FUTUREPROOFING LOW-CARBON ENERGY
Jamie Cross’s decade-long research trajectory has focused on the way that fuel and electricity organises or reorganises life in places of chronic poverty and humanitarian emergency. Research projects have included Displaced Energy (an ethnographic study of energy cultures amongst displaced people in Burkina Faso and Kenya) and Life Off the Grid (a comparative study of off grid living in Scotland, Papua New Guinea and India). He currently leads a 2-year study of data politics in Sub Saharan Africa’s off grid energy sector. Through collaborations with visual artists, filmmakers, and designers, Jamie’s work has also involved the production of physical and digital objects that probe the social and material politics of a solar future. These include Solar What?! (a fully repairable, open source solar powered lighting and charging device) and the Off Grid Solar Scorecard (a public platform to track sustainable design in the solar industry).
Solar What?! is a fully repairable, recyclable solar-powered light and charger.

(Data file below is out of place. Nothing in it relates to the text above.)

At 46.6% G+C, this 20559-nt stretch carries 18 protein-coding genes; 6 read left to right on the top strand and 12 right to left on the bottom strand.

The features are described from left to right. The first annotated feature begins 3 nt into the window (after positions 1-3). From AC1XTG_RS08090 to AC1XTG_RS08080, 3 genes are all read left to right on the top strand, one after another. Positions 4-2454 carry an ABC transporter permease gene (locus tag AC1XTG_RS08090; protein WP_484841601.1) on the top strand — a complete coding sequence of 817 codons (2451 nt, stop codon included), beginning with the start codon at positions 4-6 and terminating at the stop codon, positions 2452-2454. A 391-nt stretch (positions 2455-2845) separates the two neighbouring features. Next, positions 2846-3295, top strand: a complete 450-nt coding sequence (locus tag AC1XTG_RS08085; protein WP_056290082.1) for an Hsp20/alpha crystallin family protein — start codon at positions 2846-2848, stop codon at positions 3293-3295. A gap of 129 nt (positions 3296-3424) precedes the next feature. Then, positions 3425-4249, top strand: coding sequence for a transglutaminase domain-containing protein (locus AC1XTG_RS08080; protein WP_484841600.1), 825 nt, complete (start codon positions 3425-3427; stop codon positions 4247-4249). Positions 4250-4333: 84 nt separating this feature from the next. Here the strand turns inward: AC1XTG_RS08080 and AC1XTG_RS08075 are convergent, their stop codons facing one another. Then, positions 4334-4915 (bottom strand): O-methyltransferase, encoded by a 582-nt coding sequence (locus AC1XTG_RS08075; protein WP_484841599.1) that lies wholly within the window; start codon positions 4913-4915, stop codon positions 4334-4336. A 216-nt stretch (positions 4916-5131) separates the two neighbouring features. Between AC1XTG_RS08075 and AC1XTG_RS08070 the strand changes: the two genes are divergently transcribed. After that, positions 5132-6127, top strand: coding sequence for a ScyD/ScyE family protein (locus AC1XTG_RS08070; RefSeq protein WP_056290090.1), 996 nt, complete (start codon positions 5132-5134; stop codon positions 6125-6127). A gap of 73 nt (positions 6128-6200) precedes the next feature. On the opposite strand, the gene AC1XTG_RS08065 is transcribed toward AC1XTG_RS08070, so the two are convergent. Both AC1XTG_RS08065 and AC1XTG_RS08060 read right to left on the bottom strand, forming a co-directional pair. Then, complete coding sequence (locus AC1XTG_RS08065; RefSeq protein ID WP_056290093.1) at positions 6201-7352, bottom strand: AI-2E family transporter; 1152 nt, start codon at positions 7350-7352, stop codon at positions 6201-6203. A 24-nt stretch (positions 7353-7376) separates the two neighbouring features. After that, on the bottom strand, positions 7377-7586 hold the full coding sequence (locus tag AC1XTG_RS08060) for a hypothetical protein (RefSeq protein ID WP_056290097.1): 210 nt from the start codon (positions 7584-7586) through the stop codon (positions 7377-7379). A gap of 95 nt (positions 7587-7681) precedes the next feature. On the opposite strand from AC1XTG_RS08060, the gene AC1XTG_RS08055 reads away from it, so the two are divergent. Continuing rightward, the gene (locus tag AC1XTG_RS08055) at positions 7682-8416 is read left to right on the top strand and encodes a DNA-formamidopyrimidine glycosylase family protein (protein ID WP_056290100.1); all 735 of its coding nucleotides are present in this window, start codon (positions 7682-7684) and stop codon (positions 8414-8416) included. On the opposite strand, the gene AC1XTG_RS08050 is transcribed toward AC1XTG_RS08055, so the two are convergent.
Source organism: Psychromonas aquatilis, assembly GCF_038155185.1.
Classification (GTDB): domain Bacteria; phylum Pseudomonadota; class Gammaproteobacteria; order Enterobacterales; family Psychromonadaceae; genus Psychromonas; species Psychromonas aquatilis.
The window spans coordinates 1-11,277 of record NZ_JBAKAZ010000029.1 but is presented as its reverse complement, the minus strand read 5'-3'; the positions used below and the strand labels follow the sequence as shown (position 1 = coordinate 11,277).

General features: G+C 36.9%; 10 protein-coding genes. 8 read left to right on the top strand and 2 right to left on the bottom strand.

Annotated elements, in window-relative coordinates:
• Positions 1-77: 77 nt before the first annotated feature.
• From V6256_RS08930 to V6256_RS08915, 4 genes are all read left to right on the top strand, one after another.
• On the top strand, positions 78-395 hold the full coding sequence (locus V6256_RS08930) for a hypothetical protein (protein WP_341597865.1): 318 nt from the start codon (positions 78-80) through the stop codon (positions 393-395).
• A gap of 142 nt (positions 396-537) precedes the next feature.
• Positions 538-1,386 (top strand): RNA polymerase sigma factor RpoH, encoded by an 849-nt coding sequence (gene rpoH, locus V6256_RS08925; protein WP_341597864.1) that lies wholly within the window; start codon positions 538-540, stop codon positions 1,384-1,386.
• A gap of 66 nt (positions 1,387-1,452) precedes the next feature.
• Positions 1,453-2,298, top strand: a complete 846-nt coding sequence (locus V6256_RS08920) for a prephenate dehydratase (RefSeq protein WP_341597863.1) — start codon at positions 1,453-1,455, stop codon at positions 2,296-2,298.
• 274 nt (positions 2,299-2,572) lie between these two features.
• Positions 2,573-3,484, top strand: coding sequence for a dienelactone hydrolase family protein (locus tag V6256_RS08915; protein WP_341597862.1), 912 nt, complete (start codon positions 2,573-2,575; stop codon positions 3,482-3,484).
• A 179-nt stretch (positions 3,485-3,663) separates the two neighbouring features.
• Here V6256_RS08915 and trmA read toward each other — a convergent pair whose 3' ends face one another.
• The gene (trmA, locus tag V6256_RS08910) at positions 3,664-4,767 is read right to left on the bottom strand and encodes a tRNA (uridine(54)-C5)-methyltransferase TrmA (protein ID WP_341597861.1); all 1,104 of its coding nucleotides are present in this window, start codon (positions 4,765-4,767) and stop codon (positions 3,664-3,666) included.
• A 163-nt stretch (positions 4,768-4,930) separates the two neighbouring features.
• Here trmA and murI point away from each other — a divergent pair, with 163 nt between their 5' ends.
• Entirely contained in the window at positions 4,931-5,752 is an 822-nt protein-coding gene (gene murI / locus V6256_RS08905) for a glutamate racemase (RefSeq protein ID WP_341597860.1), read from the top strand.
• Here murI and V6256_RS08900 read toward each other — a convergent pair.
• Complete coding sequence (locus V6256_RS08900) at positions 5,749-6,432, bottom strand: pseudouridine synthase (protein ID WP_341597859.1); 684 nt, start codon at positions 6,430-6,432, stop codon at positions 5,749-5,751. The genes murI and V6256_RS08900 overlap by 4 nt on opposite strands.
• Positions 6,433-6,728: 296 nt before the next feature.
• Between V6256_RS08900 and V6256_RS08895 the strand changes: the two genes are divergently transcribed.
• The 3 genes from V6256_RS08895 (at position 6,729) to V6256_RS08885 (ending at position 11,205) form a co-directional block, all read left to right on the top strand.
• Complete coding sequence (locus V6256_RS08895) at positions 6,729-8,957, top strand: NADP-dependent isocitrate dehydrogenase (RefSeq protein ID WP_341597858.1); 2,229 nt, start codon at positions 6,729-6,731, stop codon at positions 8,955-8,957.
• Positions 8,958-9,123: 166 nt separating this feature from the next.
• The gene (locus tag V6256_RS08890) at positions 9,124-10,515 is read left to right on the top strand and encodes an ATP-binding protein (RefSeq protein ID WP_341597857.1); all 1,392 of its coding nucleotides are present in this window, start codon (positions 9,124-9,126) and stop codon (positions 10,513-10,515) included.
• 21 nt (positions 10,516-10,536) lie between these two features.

In 2017 over 6 million small, solar powered lighting devices were sold worldwide and 1.6 million solar powered lighting devices entered electronic waste flows. We believe that delivering affordable, clean energy for all can also promote responsible production and consumption. Our goal is to advocate for sustainable design in the global solar industry and promote the repair, reuse and recycling of solar powered electronics. We are pro-solar, anti-waste.
Life off the Grid
From spaces of alternative living in Scotland, to spaces of social entrepreneurship in India, to spaces of state fragility in Papua New Guinea we find the proliferation of de-centralised models for accessing health and energy that are not premised on the connection of people to grids but on the capacities of their social networks. Confronted with fiscal and ecological crises the question of what off grid infrastructures for health and energy look like and how they work is of increasing significance.
Energy is a missing pillar in humanitarian responses to forced displacement. The application of humanitarian principles of protection and assistance to people displaced by conflict, disaster, environmental change and development have long focused on the provision of shelter, food, water, and sanitation and health. Yet over 89% of displaced people living in temporary or prolonged settlements live without access to electricity and seek to meet their needs for fuel and power by other means.